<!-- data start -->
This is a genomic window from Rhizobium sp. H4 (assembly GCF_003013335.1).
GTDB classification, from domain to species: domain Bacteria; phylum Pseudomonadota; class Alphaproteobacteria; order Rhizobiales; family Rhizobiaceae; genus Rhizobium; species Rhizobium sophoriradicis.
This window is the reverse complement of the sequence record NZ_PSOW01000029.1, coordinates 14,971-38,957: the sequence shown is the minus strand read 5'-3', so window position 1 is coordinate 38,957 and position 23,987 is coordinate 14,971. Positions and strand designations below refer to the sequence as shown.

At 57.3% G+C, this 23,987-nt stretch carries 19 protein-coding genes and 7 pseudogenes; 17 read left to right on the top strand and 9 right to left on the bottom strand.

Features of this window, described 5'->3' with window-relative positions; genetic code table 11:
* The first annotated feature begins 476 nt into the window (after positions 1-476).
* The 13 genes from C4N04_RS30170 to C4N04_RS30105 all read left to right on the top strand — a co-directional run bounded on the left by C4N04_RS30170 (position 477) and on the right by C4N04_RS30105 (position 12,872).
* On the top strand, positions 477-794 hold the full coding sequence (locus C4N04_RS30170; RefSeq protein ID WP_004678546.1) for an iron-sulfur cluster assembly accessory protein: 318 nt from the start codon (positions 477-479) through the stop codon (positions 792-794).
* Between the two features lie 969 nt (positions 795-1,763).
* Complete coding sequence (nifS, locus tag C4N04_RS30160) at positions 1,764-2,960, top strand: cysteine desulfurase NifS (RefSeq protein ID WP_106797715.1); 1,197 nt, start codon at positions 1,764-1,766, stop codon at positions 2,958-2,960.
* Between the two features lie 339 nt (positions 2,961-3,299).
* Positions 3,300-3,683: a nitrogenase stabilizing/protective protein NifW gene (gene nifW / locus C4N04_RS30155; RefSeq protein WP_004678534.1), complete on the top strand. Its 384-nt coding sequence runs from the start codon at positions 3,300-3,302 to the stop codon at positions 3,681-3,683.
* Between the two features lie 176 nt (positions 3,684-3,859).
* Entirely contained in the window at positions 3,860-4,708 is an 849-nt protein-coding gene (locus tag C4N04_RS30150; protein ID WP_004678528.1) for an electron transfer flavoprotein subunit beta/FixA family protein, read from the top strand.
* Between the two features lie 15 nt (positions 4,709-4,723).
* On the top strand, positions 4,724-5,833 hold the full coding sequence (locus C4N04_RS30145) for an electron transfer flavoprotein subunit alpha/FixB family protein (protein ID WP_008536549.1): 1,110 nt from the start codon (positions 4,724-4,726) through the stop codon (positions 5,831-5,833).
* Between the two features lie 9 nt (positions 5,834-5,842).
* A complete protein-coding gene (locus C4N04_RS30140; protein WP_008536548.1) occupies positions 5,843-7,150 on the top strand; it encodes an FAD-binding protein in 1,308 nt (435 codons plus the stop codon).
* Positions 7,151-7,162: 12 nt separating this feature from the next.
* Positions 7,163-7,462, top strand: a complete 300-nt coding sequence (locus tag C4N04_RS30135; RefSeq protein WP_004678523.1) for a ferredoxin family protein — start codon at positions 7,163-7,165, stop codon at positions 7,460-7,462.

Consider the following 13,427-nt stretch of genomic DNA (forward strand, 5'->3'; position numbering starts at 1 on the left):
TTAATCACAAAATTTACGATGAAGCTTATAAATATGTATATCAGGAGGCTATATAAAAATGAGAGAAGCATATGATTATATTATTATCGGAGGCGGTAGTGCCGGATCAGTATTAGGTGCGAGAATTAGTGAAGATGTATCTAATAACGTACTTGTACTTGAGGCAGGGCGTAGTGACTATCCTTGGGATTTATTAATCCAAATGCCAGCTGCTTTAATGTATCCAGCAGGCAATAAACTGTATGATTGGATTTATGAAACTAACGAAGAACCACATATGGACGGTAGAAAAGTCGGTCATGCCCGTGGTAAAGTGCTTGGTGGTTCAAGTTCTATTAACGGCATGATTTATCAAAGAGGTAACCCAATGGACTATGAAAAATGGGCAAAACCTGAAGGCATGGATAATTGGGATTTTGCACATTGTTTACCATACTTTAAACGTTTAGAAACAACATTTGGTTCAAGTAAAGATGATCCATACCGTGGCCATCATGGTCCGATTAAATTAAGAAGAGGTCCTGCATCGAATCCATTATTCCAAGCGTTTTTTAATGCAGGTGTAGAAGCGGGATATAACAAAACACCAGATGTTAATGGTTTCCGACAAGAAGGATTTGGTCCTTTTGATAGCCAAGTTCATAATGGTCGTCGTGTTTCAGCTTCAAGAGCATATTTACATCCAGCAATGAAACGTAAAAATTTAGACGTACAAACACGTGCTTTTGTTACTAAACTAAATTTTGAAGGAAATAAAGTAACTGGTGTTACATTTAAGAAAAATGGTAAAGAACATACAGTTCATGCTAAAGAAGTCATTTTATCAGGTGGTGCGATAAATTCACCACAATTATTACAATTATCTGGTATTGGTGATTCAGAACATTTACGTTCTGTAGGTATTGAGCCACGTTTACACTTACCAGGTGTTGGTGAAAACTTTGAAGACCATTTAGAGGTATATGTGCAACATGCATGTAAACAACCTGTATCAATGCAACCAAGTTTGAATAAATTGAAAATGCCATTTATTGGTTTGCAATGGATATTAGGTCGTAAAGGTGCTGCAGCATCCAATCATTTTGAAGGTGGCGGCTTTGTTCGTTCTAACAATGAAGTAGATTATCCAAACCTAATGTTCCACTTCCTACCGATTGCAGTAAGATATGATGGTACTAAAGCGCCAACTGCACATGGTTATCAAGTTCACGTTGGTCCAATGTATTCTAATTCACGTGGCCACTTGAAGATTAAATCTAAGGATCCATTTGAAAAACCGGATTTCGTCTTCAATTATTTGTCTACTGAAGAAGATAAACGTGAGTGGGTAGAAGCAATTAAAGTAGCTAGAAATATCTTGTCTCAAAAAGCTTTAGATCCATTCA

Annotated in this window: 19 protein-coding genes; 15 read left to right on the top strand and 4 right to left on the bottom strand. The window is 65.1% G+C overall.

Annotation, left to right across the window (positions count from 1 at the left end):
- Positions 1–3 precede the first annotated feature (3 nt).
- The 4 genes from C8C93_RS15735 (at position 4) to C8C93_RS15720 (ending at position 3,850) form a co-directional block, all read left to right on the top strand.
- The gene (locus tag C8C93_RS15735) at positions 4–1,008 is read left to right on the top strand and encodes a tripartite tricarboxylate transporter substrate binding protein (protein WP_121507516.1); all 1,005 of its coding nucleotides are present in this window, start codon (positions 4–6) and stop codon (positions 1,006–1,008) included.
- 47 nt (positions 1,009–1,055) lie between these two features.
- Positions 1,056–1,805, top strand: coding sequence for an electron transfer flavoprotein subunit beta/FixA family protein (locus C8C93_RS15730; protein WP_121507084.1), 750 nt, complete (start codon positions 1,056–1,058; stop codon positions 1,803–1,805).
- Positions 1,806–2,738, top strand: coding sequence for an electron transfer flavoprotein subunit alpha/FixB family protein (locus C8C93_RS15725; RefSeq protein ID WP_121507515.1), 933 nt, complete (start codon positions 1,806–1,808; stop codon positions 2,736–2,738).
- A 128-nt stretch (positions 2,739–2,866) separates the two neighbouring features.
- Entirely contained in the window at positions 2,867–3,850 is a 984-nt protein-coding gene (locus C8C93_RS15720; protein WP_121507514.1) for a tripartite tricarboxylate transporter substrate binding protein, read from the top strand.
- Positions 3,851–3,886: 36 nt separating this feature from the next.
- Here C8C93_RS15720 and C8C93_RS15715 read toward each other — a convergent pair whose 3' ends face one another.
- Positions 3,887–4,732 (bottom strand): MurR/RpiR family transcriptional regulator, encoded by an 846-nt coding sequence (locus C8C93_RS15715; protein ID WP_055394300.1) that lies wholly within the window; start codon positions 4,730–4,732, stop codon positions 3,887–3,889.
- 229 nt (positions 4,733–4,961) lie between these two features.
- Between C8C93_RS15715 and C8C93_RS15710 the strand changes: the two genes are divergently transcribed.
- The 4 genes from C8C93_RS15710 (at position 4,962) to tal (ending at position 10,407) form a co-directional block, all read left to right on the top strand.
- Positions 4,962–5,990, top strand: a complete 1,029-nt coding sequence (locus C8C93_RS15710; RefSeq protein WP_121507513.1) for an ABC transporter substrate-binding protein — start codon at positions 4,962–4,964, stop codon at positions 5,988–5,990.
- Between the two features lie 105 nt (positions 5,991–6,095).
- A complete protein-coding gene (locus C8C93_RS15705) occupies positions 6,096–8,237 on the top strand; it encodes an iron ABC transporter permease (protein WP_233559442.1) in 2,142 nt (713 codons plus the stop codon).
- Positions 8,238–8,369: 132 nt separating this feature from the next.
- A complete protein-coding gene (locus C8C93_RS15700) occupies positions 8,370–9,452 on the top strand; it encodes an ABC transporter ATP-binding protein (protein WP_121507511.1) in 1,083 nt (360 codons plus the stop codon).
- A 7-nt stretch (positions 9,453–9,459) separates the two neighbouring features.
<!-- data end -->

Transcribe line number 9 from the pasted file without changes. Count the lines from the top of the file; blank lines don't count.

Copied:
* Between the two features lie 969 nt (positions 795-1,763).